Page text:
Pinks and whites, from the garden.
The flowers tell the time in the garden. Now that summer is coming to a close, the hyrdangea (along with a few others such as japanese anemone and black-eyed susan) are taking their turn in the garden.
I can't believe that tomorrow will be September.
These were taken earlier this season from the garden. Taken with the D70s* + 105mm lens, which gives it the smooth out-of-focus areas. Love the 105mm for that. I've started using both the D300 and D70s this past summer, with a wide(er)-angle on one and the 105mm or 18-200mm on the other. I have a fear of changing lenses in the outdoors for fear of dust on the sensor.
This one was taken with the Nikon D300 + 35mm 2.0 lens. I love this little lens. It gives me more room on the crop sensor D300 vs the 50mm. And the way it handles light is amazing. I think the ƒ2.0 was being replaced by a ƒ1.8 version. I remember having to search around a bit to find the 2.0 (so worth it).
I was hoping to get more into the rhythm of blogging, but this week has been so busy. We had the roof replaced and got a new car and I've been following an online course put together by creativelive.com. (They offer all sorts of free streaming online courses, check out their calendar at the link. Live streaming is free, you can select to download but they charge for that.)
The course I've been watching this week features Jasmine Star, wedding photographer. It's been really interesting and informative over the last four days (today is the fifth, and last day) seeing her photography background, mistakes she made and things she did well, her business branding, her gear and software, how she preps for a wedding, shoots a wedding (interacting with wedding couple and guests), and edits photos from the wedding. They actually shot a real wedding on Friday. Kudos to the all involved for pulling it off so successfully (quick side note: thanks to zack arias, I can no longer use that word without thinking of his sucksessful vids. Heh.)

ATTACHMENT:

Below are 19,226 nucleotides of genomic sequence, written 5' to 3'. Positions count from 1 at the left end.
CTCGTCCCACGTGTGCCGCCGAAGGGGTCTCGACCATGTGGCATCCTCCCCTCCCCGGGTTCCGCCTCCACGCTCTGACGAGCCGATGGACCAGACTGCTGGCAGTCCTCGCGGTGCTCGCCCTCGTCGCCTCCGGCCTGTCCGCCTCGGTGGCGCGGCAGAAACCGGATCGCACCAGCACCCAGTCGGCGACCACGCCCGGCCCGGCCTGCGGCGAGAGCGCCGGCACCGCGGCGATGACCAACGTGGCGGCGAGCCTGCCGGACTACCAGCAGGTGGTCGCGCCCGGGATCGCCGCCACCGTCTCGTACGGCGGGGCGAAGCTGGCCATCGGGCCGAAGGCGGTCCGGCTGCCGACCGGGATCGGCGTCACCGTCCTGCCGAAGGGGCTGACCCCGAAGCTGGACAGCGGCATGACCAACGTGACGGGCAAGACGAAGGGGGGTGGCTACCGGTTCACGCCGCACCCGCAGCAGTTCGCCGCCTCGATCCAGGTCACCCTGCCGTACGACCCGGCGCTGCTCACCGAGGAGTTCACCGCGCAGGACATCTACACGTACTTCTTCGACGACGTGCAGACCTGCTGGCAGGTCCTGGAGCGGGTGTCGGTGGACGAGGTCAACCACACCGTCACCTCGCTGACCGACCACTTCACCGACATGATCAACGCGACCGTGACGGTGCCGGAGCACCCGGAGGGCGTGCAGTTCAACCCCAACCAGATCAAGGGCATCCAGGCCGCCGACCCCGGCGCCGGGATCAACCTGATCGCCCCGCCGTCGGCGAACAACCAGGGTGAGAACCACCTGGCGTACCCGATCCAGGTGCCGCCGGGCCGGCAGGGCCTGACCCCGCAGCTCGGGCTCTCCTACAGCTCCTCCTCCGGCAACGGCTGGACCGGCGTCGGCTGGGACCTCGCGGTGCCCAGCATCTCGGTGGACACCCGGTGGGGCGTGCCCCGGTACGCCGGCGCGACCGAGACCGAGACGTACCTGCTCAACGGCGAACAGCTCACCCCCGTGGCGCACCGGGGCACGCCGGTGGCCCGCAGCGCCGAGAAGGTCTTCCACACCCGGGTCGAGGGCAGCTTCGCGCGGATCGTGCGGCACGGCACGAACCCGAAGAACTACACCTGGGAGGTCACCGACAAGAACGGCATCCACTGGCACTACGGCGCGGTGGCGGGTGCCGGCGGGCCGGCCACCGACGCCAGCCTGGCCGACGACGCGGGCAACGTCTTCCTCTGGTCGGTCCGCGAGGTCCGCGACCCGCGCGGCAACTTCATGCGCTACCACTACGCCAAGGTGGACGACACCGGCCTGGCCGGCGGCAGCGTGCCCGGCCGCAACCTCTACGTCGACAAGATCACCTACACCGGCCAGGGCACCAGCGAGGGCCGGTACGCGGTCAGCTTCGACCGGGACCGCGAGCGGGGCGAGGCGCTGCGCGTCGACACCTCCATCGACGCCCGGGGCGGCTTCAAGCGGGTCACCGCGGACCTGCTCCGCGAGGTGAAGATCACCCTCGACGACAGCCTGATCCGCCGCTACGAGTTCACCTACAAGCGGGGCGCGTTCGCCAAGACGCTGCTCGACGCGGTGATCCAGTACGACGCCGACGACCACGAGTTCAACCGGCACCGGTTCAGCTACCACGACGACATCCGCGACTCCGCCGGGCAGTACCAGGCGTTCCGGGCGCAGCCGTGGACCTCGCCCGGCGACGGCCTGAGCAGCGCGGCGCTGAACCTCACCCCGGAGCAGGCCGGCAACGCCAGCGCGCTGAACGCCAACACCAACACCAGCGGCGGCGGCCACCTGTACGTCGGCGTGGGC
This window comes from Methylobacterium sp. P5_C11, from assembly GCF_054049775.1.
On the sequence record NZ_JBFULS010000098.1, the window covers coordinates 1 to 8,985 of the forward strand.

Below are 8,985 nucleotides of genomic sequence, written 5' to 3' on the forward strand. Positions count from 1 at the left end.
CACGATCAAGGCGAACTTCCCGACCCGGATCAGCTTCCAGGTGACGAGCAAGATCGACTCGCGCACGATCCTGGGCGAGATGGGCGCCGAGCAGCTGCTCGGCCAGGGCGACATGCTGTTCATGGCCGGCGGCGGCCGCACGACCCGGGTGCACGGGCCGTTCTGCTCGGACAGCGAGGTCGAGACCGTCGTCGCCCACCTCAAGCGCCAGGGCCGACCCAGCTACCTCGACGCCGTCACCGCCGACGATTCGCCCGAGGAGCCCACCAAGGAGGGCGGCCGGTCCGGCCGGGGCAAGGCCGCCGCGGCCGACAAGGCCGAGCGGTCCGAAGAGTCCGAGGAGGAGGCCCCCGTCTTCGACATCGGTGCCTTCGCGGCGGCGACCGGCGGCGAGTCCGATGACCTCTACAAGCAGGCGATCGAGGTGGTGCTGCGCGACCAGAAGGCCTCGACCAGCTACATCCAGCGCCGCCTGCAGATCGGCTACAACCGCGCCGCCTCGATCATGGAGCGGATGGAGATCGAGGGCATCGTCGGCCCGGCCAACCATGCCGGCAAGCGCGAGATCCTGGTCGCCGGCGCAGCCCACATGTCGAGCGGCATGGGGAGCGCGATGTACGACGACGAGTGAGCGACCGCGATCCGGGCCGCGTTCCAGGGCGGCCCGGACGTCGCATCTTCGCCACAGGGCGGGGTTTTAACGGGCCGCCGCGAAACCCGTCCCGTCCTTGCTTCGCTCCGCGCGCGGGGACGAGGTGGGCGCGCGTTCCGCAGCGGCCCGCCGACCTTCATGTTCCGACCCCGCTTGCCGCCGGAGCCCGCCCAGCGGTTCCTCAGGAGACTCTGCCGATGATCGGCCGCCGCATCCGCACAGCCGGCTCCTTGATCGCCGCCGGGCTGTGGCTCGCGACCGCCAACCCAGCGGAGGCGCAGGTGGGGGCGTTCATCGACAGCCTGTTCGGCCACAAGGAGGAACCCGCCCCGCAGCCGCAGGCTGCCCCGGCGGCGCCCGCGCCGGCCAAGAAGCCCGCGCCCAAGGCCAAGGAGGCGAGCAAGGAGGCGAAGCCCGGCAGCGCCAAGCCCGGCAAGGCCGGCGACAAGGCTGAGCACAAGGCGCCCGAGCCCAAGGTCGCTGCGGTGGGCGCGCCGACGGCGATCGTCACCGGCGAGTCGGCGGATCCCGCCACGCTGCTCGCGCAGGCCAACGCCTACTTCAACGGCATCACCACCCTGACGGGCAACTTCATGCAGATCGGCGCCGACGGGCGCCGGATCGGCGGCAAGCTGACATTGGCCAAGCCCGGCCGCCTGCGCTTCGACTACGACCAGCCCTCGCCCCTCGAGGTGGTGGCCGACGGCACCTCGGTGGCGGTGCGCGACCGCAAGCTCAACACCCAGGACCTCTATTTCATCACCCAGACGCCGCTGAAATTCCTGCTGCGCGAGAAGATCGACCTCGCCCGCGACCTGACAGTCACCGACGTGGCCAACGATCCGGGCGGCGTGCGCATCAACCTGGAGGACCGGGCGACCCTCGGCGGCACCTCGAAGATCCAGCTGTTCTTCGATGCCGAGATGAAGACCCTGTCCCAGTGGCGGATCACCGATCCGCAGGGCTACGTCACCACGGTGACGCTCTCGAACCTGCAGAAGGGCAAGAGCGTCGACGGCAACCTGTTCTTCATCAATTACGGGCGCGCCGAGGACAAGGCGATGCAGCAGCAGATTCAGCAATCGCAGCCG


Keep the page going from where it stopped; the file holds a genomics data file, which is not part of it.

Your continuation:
I think the most compelling take-away for me so far, has been Jasmine's 'Repel or Attract/Connect' mantra. She knows not everyone will like her and that's okay. She only wants to attract the people who want to work with her, who appreciate her style. It's a big world, photo-wise, and there are a lot of options for people. Why do we all have to be the same? Not everyone is going to like your work and you aren't going to like everyone's work either. We can spend an inordinate amount of time and energy trying to make everyone like us, not being authentic, afraid to post or censoring our words. Stop. Be true to yourself. It all comes down to keeping it real, as she would say, in action.
In light of the above revelation, the most surprising/not-surprising (if that makes sense) take-away from the last few days is how many haters she has. LOL, I get that she's not everyone's cuppa, but c'mon. There are a lot of people online who like to hate. And you know, I understand and appreciate why they're upset, the issues they're hating on with respect to some of these 'photo-rockstars' (i.e., selling workshops after having been in business one year, actions out the wahoo, books that claim to make you an overnight sensation, you-name-it). In light of all that, I get the push-back. I get it. But at the end of the day, really, all that negativity is just not a place I want to spend my time.